Explore Small Molecules

Targeted inhibition of intracellular tumor mechanisms

Over the last decade, Genentech has pioneered foundational research behind targeted antitumor strategies with small molecules—a cornerstone of modern precision medicine. Through continued exploration of diverse tumor targets, Genentech strives to further advance the potentially complementary role of small molecules in combined regimens for patients who are currently underserved.

Small molecules are low-weight, chemical-based compounds and are referred to by their size in contrast to larger, biological molecules, such as monoclonal antibodies and other proteins. Unlike monoclonal antibodies, which primarily target extracellular tumor components, such as ligands and receptors, small molecules are able to pass through cellular membranes to engage intracellular targets.1

Inside the tumor cell, small molecules bind to proteins or nucleic acids and are designed to regulate the activity of the target by inhibiting its function or by disrupting specific protein-protein interactions.1,2

Genentech is exploring selective targeting with small molecules to exploit vulnerabilities in cancer cells

Small-molecule inhibition of AKT aims to antagonize the effect of PTEN-loss

AKT, a key component of the phosphatidylinositol 3-kinase (PI3K)/AKT pathway, is dysregulated in many malignancies, often through the acquisition of activating mutations in AKT and PI3K, loss of the tumor suppressor phosphatase and tensin homolog (PTEN), or amplification of AKT and PI3K. Small-molecule inhibition of AKT aims to antagonize the effect of PTEN-loss, aberrant AKT signaling, and mutation of phosphoinositide-3-kinase, catalytic, alpha polypeptide (PIK3CA), the most commonly mutated oncogene.3-8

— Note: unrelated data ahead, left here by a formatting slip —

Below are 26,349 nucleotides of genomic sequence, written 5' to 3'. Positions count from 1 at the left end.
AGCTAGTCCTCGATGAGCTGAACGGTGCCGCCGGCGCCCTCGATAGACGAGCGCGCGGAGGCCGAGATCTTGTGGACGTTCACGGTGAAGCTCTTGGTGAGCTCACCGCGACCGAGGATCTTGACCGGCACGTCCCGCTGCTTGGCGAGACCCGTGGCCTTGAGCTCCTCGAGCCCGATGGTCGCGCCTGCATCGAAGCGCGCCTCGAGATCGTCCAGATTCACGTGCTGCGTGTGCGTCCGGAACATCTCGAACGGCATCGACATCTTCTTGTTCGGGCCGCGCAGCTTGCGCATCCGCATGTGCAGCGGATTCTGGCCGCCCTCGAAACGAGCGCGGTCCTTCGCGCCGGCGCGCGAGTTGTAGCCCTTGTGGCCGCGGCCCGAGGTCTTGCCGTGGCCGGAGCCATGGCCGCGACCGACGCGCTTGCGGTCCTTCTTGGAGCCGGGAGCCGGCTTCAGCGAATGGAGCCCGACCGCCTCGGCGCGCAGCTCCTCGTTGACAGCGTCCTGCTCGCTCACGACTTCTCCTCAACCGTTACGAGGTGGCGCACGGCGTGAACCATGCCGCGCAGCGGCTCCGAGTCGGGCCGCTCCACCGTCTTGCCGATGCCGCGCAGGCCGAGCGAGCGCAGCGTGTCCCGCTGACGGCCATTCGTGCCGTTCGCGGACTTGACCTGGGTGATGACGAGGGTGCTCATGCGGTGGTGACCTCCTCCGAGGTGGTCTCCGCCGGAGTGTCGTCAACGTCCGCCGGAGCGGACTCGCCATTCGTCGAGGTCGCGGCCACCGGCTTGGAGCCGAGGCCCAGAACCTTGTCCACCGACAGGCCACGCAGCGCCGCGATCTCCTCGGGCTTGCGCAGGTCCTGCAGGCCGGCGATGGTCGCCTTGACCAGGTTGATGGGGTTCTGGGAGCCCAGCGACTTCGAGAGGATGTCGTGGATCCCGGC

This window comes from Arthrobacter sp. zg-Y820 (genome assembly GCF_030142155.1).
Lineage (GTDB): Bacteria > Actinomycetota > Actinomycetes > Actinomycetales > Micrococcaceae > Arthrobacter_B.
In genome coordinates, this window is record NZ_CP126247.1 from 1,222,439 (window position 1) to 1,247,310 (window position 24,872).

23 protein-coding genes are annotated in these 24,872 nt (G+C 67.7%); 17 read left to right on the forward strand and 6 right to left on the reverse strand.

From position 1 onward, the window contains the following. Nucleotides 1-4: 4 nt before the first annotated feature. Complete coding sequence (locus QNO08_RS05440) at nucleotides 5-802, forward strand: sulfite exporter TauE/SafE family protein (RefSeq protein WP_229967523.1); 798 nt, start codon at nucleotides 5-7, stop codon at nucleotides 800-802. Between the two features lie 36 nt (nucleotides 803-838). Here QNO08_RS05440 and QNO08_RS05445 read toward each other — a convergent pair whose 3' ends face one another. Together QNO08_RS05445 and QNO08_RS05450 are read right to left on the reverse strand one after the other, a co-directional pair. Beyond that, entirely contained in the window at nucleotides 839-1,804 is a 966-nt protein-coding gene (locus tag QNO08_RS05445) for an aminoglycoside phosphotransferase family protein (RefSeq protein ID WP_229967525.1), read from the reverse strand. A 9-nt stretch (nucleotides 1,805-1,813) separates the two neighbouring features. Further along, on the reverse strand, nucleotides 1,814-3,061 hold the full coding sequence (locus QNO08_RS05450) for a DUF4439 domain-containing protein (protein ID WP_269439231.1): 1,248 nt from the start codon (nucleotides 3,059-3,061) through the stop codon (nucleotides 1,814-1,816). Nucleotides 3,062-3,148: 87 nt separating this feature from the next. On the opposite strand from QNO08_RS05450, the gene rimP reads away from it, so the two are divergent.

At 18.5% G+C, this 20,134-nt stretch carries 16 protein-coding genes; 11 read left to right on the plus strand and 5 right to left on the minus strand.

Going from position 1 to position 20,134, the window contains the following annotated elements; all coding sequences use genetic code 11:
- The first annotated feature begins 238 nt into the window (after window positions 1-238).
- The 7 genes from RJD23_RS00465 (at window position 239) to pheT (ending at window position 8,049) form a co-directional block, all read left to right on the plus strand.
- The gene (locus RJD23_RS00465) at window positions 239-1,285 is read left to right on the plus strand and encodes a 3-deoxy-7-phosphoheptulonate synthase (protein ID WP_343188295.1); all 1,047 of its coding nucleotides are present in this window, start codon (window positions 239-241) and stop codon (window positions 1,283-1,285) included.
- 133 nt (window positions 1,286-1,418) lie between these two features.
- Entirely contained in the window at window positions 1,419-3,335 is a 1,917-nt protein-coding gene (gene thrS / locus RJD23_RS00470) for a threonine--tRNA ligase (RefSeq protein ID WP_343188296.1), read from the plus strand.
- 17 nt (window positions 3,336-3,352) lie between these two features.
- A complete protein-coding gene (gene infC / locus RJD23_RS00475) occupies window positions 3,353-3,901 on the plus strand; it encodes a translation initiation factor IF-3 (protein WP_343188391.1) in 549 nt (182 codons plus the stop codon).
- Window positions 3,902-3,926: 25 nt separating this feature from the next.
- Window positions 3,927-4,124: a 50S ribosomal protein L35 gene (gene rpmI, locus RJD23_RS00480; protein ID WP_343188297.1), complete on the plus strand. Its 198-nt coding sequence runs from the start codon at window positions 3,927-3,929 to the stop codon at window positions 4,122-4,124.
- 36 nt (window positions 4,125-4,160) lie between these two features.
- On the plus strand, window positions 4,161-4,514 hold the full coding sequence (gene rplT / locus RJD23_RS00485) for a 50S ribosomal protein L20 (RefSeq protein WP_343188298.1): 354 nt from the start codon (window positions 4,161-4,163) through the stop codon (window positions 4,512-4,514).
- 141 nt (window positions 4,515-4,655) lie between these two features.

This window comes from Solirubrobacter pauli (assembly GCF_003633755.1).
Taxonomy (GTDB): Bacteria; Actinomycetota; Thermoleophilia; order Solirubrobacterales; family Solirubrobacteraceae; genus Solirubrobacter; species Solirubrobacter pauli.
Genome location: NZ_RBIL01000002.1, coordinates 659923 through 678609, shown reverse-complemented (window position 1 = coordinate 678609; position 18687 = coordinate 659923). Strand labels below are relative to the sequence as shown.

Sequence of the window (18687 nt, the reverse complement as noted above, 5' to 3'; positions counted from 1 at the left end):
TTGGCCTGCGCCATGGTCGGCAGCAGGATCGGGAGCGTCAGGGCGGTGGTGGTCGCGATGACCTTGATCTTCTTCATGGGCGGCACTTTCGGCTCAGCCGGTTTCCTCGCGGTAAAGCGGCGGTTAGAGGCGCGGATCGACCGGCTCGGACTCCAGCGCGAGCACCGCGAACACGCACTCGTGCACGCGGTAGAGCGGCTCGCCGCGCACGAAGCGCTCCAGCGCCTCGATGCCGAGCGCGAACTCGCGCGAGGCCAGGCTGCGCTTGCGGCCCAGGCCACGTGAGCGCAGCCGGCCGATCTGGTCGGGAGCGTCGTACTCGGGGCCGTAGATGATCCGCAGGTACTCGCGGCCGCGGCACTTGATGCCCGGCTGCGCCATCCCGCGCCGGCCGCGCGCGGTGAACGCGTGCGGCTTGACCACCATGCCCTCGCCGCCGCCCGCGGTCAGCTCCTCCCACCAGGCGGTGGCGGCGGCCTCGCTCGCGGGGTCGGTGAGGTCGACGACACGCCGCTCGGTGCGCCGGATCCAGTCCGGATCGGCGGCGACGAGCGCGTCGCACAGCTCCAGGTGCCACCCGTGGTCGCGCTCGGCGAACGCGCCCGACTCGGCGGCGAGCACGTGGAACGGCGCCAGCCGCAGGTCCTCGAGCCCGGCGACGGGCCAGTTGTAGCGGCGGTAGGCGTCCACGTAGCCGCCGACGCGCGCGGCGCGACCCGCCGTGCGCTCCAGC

Small molecule inhibition of MDM2 aims to block MDM2 interaction with p53

The tumor suppressor protein 53 (p53) is a powerful growth suppressive and pro-apoptotic protein that plays a central role in protection from tumor development and is frequently inactivated in human cancers. Some tumors overproduce the negative p53 regulator murine double minute 2 (MDM2), which can disrupt or disable the tumor-suppressive function of p53. MDM2 binds p53 and negatively modulates its transcriptional activity and stability. Small-molecule inhibition of MDM2-p53 interaction aims to stabilize p53 and may offer a novel antitumor strategy.9-14

Small-molecule inhibition of MEK aims to disrupt the MAPK signaling cascade

Abnormal activation of the mitogen-activated protein kinase (MAPK) pathway plays a role in some cancers. The activation of MEK, a protein kinase in the MAPK pathway, can lead to cell survival and proliferation. Small-molecule inhibition of MEK aims to disrupt the MAPK signaling cascade, potentially resulting in tumor cell death.15,16

Genentech is investigating the potential of small molecules as single agents and in combination with PD-L1 inhibition, as well as with chemotherapy and antihormonal therapies.

References

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